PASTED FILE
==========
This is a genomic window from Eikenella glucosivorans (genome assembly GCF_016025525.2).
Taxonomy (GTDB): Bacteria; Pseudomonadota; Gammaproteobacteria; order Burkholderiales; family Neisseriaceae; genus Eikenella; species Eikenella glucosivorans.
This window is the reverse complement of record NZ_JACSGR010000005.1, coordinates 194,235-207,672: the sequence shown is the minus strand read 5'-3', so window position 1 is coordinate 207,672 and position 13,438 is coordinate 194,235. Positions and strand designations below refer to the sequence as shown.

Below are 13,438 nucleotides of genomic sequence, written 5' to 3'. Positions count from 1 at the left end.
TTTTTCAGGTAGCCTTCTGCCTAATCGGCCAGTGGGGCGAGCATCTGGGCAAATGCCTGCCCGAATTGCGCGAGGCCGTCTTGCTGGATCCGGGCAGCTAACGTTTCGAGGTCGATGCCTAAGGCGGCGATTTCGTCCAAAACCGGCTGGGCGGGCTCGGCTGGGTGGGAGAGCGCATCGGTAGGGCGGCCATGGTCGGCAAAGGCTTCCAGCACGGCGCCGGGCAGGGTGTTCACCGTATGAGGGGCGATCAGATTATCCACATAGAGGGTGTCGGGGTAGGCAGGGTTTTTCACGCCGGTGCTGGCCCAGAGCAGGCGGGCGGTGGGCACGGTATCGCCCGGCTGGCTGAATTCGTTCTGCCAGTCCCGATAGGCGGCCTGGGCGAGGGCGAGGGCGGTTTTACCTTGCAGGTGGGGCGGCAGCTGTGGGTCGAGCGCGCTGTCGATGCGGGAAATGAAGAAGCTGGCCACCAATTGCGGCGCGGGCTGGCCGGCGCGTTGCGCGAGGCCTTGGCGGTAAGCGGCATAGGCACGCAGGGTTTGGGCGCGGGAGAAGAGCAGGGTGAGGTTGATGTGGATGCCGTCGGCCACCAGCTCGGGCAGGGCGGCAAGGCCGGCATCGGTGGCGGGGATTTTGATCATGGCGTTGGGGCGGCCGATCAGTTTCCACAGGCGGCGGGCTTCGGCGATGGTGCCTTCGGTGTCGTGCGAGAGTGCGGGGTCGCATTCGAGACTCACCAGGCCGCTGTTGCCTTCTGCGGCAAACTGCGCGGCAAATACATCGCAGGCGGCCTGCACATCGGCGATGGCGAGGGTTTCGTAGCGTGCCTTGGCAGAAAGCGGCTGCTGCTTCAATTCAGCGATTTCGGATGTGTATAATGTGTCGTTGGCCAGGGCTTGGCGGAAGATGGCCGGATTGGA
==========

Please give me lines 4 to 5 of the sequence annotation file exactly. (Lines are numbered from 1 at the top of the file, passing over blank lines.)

Below are 13,438 nucleotides of genomic sequence, written 5' to 3'. Positions count from 1 at the left end.
TTTTTCAGGTAGCCTTCTGCCTAATCGGCCAGTGGGGCGAGCATCTGGGCAAATGCCTGCCCGAATTGCGCGAGGCCGTCTTGCTGGATCCGGGCAGCTAACGTTTCGAGGTCGATGCCTAAGGCGGCGATTTCGTCCAAAACCGGCTGGGCGGGCTCGGCTGGGTGGGAGAGCGCATCGGTAGGGCGGCCATGGTCGGCAAAGGCTTCCAGCACGGCGCCGGGCAGGGTGTTCACCGTATGAGGGGCGATCAGATTATCCACATAGAGGGTGTCGGGGTAGGCAGGGTTTTTCACGCCGGTGCTGGCCCAGAGCAGGCGGGCGGTGGGCACGGTATCGCCCGGCTGGCTGAATTCGTTCTGCCAGTCCCGATAGGCGGCCTGGGCGAGGGCGAGGGCGGTTTTACCTTGCAGGTGGGGCGGCAGCTGTGGGTCGAGCGCGCTGTCGATGCGGGAAATGAAGAAGCTGGCCACCAATTGCGGCGCGGGCTGGCCGGCGCGTTGCGCGAGGCCTTGGCGGTAAGCGGCATAGGCACGCAGGGTTTGGGCGCGGGAGAAGAGCAGGGTGAGGTTGATGTGGATGCCGTCGGCCACCAGCTCGGGCAGGGCGGCAAGGCCGGCATCGGTGGCGGGGATTTTGATCATGGCGTTGGGGCGGCCGATCAGTTTCCACAGGCGGCGGGCTTCGGCGATGGTGCCTTCGGTGTCGTGCGAGAGTGCGGGGTCGCATTCGAGACTCACCAGGCCGCTGTTGCCTTCTGCGGCAAACTGCGCGGCAAATACATCGCAGGCGGCCTGCACATCGGCGATGGCGAGGGTTTCGTAGCGTGCCTTGGCAGAAAGCGGCTGCTGCTTCAATTCAGCGATTTCGGATGTGTATAATGTGTCGTTGGCCAGGGCTTGGCGGAAGATGGCCGGATTGGA